There are limitations to this study based on its retrospective nature including variation in documentation by providers. Our control population was one with normal eye exams other than the presence of cataract so we may have selected for a heathier overall population by excluding patients that have ocular manifestations of systemic disease. In addition, this was a population-based study reviewing patients in Olmsted, County, Minnesota, USA. Though state-specific MetS incidence data are lacking, Minnesota has similar rates of obesity to the USA average.46 Nevertheless, it is difficult to know whether the conclusions reached from our study are applicable to the rest of the United States or worldwide. In addition, this population primarily self-identified as white, thus limiting generalisability to other populations. Also, the prevalence of MetS in our study was higher than prevalence rates in the USA, reported to be 46.7% in adults 60 years or older.6 There may be a number of reasons for this highlighted by Wu et al,21 most notably that population predisposed to have MetS components may have been selected for as only patients with available bloodwork were used. Furthermore, using BMI as an indicator of central adiposity could produce a population with an elevated MetS prevalence than that of the general population.21 Not all optic neuropathies are mutually exclusive. For example, the presence of ODD is a risk factor for NAION47 and, therefore, has potential to confound the results. In our study, two patients had both ODD and NAION. In a study of long-term metabolic stress to individuals, one would expect an association only with MetS and acquired conditions. However, we elected to include a comprehensive list of neuropathies including congenital optic neuropathy. Consistent with our hypothesis, there was no association with MetS and congenital optic neuropathy.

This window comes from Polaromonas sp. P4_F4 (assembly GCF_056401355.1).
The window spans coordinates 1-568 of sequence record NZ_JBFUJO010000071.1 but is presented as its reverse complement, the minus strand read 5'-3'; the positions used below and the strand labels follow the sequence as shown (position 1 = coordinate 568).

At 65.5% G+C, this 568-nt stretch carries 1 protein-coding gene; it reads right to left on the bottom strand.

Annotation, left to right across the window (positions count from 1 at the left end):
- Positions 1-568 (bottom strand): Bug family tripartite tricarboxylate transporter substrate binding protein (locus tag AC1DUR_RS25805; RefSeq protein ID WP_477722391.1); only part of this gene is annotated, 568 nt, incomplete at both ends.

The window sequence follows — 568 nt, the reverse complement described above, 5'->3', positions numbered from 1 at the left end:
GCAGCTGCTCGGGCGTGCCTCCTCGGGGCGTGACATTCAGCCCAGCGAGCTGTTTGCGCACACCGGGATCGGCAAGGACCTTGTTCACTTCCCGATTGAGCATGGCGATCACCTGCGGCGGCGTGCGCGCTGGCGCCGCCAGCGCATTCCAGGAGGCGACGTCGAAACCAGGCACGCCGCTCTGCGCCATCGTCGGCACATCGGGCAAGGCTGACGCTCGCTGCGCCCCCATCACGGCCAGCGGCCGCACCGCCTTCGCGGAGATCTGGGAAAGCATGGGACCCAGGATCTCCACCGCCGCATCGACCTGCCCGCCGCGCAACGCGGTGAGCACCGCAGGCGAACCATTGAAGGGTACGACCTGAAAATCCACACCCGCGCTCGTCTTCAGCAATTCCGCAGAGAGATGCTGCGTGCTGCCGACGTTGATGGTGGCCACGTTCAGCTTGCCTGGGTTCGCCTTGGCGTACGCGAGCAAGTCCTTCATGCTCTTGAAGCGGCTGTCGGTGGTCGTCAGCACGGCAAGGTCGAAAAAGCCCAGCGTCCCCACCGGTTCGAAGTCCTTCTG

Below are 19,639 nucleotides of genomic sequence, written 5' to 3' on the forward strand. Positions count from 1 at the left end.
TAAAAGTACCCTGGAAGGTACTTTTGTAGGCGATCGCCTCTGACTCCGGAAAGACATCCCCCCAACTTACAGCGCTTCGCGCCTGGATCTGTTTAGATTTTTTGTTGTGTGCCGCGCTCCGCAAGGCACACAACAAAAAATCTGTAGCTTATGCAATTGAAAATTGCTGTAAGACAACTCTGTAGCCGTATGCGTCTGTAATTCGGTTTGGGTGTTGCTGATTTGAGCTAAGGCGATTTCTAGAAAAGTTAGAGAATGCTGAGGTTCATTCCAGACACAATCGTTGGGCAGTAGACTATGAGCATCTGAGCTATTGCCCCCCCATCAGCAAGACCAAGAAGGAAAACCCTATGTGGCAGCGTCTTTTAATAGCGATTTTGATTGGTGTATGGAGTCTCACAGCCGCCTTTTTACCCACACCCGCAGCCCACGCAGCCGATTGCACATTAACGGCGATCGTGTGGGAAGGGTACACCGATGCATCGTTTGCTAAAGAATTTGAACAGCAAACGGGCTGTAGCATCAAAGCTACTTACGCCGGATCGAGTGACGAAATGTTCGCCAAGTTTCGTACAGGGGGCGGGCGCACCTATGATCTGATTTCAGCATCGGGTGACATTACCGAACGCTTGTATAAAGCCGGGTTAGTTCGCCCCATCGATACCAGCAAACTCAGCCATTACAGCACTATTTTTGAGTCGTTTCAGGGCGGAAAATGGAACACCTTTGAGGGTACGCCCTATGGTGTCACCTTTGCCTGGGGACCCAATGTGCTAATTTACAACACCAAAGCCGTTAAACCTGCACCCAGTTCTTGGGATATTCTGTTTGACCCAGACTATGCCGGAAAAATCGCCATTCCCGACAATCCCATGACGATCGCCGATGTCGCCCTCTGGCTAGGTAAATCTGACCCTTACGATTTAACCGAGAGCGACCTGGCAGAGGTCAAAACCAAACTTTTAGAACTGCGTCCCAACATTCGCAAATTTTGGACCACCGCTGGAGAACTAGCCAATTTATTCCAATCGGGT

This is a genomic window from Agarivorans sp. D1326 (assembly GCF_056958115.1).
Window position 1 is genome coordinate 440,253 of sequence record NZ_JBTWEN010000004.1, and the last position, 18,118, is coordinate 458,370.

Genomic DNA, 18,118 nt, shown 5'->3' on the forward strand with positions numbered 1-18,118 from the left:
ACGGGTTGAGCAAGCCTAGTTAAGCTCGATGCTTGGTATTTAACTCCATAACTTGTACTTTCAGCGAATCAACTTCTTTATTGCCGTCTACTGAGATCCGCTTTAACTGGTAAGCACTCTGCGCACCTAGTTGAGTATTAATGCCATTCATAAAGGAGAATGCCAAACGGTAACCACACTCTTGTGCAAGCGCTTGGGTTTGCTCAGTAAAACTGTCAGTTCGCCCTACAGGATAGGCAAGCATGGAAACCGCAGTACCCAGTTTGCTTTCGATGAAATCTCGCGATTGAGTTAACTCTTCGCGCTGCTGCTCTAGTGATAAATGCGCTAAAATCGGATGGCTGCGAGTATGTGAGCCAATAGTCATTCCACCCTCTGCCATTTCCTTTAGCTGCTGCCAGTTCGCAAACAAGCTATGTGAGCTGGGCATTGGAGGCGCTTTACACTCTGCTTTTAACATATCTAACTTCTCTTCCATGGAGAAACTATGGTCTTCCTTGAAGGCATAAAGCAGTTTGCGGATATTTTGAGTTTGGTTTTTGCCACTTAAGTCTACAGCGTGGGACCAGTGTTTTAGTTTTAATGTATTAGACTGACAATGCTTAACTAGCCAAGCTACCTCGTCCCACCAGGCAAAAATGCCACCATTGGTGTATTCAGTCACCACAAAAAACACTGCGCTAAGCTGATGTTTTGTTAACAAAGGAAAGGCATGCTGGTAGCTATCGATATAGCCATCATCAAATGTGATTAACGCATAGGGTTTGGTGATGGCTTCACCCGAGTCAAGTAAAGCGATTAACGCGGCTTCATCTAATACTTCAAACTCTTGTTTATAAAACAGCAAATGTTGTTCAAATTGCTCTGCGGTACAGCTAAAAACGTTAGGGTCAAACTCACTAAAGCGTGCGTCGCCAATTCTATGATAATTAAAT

MetS was associated with NAION. For patients with NAION, though each individual component of MetS was individually associated, the strongest associations were with hypertriglyceridaemia, hypoalphalipoproteinaemia and hyperglycaemia. Further study is needed to determine whether MetS represents a modifiable risk factor for the development of NAION.
Data availability statement
All data relevant to the study are included in the article or uploaded as online supplemental information.
Patient consent for publication
The protocol for this study was approved by the Mayo Clinic and Olmsted Medical Center Institutional Review Boards. Data were stored and transferred in accordance with the Health Insurance Portability and Accountability Act of 1966 and the Declaration of Helsinki.
Contributors DK: data collection, analysis and interpretation of results, preparation of manuscript, final approval of manuscript KW: data collection, editing of manuscript, final approval of manuscript. LW: analysis and interpretation of results, editing of manuscript, final approval of manuscript. DH: analysis and interpretation of results, editing of manuscript, final approval of manuscript. JC: analysis and interpretation of results, editing of manuscript, final approval of manuscript. GR: study conception and design, analysis and interpretation of results, editing of manuscript, final approval of manuscript. GR is responsible for the overall content of the maniscript.
Funding Mayo Foundation for Education and Research, National Eye Institute EY031758.
Competing interests None declared.
Patient and public involvement Patients and/or the public were not involved in the design, or conduct, or reporting, or dissemination plans of this research.
Provenance and peer review Not commissioned; internally peer reviewed.